He began walking across the bank that was now deserted by all but a few creatures that were still lingering. As he rounded a bend on the lake he sidestepped to avoid a huge formation of rocks. Gazing at the rocks reflectively, he brought to memory the many times he and Pigeon had frolicked across those very rocks believing they were affronting the very heart of danger. As he stood in silence he thought he heard voices. Tilting his head, he was most assured that there were voices and that they were coming from the other side of the rocks. He turned to leave, not wanting to invade the people’s privacy when he heard Woodpecker’s voice. In spite of himself he drew closer and stood perfectly still, scarcely breathing. The next few moments shocked him speechless. Feeling dizzy and positively sick, he staggered away from the rocks and with faltering motions succeeded to just barely lift himself away from the ground. Flying unsteadily, he grazed a few trees with his wings because of the tears that blinded his eyes. The hours blurred together as he pushed on, flying precariously through his treacherous journey. He spotted his destination and dove to the ground. Smashing into tree limbs, rocks, and trunks of might oaks, he landed with a thud in front of the house and slipped into blissful nothingness.
Cardinal willed his eyesight to clear as he attempted to place his settings. He was very soon remembered of his fall because of the throbbing pain in his leg and beak. He groaned and cried out for help. Very quickly, a soft wing was brought to his head and a soft cooing lulled him back to sleep.
Hours later Cardinal awoke to a gentle voice calling him. He awoke with a start and jumped a bit.
“There, there just relax now. Everything will be just fine. You had a little fall there.”
Cardinal’s eyes focused in on a Dove with a chubby yet kind face. Her sweet smile and compassionate eyes made Cardinal want to cry.
“How are you felling?” she asked with a soft English accent.
“A little beat up I guess”, Cardinal answered hoarsely. “Where am I?”
“You’re in Sheriff Eagle’s home. I’m his wife.” she answered while pouring him a glass of water. “You came to us about two days ago in a poor state indeed. What would cause a young boy like you to be out and about so late at night?”
Urgency filled Cardinal’s very being as he remembered the magnitude of his errand. “I have to talk to the sheriff!” he said earnestly. “Is he home?”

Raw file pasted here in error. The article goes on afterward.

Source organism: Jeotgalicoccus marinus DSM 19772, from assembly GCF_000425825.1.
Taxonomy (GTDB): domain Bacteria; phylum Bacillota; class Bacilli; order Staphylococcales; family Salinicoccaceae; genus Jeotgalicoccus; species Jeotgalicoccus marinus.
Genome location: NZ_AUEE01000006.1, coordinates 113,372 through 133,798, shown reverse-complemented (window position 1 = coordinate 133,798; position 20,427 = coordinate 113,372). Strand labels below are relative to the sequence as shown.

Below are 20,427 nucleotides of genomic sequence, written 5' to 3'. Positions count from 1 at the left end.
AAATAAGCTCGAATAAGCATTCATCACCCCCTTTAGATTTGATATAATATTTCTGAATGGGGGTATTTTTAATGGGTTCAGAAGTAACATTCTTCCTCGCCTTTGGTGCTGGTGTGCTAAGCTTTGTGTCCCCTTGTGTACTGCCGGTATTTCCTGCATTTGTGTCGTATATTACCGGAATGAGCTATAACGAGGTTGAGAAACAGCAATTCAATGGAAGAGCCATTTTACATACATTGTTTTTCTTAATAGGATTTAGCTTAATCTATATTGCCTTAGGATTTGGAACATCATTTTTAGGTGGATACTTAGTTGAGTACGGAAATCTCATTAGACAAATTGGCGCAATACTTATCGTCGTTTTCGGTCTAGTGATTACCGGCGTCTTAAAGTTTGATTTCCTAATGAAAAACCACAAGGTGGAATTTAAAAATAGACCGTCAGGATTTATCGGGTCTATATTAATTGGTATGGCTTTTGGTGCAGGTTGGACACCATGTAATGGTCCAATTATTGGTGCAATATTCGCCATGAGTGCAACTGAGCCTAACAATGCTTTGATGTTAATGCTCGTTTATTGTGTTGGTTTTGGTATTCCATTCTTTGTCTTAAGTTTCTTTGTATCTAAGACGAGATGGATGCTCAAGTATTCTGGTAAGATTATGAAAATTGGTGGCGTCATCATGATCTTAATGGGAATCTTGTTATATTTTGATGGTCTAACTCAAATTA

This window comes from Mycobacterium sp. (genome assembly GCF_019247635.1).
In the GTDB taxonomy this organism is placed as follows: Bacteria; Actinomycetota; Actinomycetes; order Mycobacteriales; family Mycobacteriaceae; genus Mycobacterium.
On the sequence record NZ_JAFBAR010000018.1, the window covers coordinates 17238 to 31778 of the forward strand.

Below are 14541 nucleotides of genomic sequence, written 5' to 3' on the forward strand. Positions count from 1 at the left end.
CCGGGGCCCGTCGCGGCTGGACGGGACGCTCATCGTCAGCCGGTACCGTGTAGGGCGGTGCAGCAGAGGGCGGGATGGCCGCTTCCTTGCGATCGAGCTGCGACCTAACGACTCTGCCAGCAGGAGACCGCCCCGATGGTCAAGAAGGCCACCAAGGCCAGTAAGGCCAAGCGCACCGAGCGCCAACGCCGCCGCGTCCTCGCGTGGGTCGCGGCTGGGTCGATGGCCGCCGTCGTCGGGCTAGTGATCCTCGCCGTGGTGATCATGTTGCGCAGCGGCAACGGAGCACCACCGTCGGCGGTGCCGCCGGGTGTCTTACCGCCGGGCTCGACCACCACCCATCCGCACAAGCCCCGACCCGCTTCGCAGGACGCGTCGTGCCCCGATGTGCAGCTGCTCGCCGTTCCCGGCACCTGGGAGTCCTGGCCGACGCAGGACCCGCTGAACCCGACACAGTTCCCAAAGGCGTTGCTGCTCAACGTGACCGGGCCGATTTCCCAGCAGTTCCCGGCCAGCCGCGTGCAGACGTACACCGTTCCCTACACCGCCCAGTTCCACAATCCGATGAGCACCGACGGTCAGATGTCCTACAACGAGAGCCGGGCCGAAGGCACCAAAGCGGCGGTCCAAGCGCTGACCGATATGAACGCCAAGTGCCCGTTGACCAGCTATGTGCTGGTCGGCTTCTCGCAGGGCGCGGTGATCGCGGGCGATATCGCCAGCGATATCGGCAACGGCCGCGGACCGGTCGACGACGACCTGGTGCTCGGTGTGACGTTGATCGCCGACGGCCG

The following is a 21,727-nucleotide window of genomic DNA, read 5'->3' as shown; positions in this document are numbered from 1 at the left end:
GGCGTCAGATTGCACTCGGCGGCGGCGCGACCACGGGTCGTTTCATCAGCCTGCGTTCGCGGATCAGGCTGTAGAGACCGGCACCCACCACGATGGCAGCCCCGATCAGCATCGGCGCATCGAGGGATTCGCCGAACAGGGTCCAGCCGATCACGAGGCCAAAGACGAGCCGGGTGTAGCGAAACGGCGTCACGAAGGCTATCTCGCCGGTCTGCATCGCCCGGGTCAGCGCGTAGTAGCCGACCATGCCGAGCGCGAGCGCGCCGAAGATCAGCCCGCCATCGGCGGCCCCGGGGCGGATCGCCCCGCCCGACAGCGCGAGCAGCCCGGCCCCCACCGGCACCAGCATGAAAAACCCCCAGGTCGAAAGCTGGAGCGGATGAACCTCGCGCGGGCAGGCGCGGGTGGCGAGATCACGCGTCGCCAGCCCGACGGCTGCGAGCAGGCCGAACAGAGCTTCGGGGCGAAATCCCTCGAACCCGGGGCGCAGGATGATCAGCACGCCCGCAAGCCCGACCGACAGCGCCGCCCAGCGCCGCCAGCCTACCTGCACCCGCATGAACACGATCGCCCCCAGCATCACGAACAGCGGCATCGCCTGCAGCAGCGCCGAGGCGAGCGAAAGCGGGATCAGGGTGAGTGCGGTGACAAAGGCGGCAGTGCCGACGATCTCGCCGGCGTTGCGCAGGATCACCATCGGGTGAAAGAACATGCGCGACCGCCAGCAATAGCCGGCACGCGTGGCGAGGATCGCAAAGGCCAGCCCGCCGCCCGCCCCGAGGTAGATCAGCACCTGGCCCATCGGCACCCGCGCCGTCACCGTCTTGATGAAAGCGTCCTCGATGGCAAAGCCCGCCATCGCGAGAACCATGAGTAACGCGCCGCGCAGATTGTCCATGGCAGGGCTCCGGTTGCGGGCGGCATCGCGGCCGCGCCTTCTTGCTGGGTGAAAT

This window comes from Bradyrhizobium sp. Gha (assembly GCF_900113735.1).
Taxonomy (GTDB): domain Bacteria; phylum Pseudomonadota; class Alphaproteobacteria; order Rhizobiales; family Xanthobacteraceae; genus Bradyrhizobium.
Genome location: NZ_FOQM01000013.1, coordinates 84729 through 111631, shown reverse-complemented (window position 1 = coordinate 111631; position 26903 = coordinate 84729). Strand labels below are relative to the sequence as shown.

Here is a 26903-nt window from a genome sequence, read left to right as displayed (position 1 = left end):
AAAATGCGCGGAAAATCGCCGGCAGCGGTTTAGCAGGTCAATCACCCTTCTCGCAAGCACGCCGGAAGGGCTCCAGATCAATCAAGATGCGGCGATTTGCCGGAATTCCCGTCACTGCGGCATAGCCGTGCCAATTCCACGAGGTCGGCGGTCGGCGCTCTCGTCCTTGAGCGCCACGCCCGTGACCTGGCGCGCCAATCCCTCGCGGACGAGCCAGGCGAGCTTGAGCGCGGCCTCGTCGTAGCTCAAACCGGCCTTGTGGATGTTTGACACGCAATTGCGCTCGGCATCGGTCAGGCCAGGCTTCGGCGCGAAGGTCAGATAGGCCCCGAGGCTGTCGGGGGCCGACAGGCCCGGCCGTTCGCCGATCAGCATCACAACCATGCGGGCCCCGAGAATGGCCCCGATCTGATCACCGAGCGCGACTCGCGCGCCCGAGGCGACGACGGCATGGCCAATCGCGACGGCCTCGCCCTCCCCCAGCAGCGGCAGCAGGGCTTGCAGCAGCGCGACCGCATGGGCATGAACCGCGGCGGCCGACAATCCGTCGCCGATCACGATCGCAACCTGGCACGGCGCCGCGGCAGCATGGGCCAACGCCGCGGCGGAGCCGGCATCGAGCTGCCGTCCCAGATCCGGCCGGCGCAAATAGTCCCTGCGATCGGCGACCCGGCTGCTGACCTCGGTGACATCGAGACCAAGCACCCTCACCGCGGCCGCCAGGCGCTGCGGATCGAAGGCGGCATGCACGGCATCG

“No, I’m afraid not. He was called away early this morning on urgent business. It seems that some cruel individuals attacked a so- called Mouse late last night. They broke into his home and destroyed all that was inside before burning his food supply. They left him lying on his floor barely alive. They wrote a terrible message on the wall-- ”
“ ‘You're the stupid fool' ” Cardinal finished for her, his face ashen and eyes dazed.
Mrs. Dove’s eyes immediately became suspicions as she backed away a bit. “And how do you know this? You were passed out when it happened.”
Cardinal shifted his blank gaze to meet her scrutiny. “Because I know who did it. That is why I was coming to the sheriff… to warn him.” Cardinal then proceeded to recount to the kind women all that had transpired, beginning with the severing of his friendship with Pigeon and ending with his account at the lake not two days earlier.
When he was done, he sank into the pillows weary and emotionally exhausted. Mrs. Dove placed a loving wing on him and said, “I know you will do the right thing, Cardinal. For Pigeon is right. You DO have a good heart. Now it time for it to shine through. But, you are not left without consequences. For your face will always be deformed because of your perilous fall. Not only did you manage to break you poor leg, but you also broke your beak and scarred your face. Your beak will never be the same again.”
Cardinal looked at her and with a sad smile and said, “You know, I don’t really care. I’ve learned that colorful feathers aren’t everything in life. Even the coolest and nicest looking birds can harbor a heart full of evil and malice. I’m only sorry that I had to learn it the hard way, and injure a dear friend in the process.”
Several days elapsed before Cardinal recuperated enough to hobble about on his own. Under the careful care of Mrs. Dove, his leg began to heal as well as his heart. When Sheriff Eagle arrived home he heard the story told again from the injured beak of Cardinal, and he only nodded and asked one question. “Why, my boy would these cruel friends of yours harm Mouse if it was Pigeon they were angry at?”
Cardinal acknowledged the question with a sigh, “The most effective way to wound Pigeon’s dear heart is to hurt his friends. He will endure any personal hardship but he is devastated when anything happens to those he loves.”
With a tender face Sheriff Eagle accepted the explanation and moved the conversation to other topics.
Finally, after many agonizing days wondering about Mouse, Cardinal was finally told that he was well enough to leave when he wished.
Concluding a tearful good-bye, Cardinal began his slow and tedious journey toward his forest home. Resting often, he made it to the beloved forest in less than a day. Tired, and fighting the urge to collapse from the pain, he lifted a tattered wing a knocked softly on the door to a humble home. After some rustling inside, the door was hesitantly opened by a very weary Pigeon who gaped in shock at the poor, beat image of Cardinal barely standing up at the threshold of his home.
“Pigeon,” Cardinal said between gasps of breath, “could Mouse still use some help gathering food for winter?”